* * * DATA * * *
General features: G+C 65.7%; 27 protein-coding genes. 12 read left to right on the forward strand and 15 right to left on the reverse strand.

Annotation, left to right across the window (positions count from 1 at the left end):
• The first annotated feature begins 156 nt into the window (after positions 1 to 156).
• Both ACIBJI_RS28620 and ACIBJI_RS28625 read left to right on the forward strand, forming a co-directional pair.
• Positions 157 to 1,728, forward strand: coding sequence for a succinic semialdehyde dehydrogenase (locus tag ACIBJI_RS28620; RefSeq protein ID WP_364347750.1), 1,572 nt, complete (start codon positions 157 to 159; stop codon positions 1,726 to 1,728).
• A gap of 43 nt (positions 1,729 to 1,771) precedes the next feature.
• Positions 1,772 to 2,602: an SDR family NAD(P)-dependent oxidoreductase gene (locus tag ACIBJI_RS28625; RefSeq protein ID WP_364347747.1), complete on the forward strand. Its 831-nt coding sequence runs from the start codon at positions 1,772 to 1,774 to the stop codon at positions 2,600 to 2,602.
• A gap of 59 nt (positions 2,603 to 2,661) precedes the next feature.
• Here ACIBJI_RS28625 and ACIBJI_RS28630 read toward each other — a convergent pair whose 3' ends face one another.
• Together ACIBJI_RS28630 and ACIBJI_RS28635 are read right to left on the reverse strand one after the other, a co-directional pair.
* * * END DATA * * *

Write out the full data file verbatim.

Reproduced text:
General features: G+C 65.7%; 27 protein-coding genes. 12 read left to right on the forward strand and 15 right to left on the reverse strand.

Annotation, left to right across the window (positions count from 1 at the left end):
• The first annotated feature begins 156 nt into the window (after positions 1 to 156).
• Both ACIBJI_RS28620 and ACIBJI_RS28625 read left to right on the forward strand, forming a co-directional pair.
• Positions 157 to 1,728, forward strand: coding sequence for a succinic semialdehyde dehydrogenase (locus tag ACIBJI_RS28620; RefSeq protein ID WP_364347750.1), 1,572 nt, complete (start codon positions 157 to 159; stop codon positions 1,726 to 1,728).
• A gap of 43 nt (positions 1,729 to 1,771) precedes the next feature.
• Positions 1,772 to 2,602: an SDR family NAD(P)-dependent oxidoreductase gene (locus tag ACIBJI_RS28625; RefSeq protein ID WP_364347747.1), complete on the forward strand. Its 831-nt coding sequence runs from the start codon at positions 1,772 to 1,774 to the stop codon at positions 2,600 to 2,602.
• A gap of 59 nt (positions 2,603 to 2,661) precedes the next feature.
• Here ACIBJI_RS28625 and ACIBJI_RS28630 read toward each other — a convergent pair whose 3' ends face one another.
• Together ACIBJI_RS28630 and ACIBJI_RS28635 are read right to left on the reverse strand one after the other, a co-directional pair.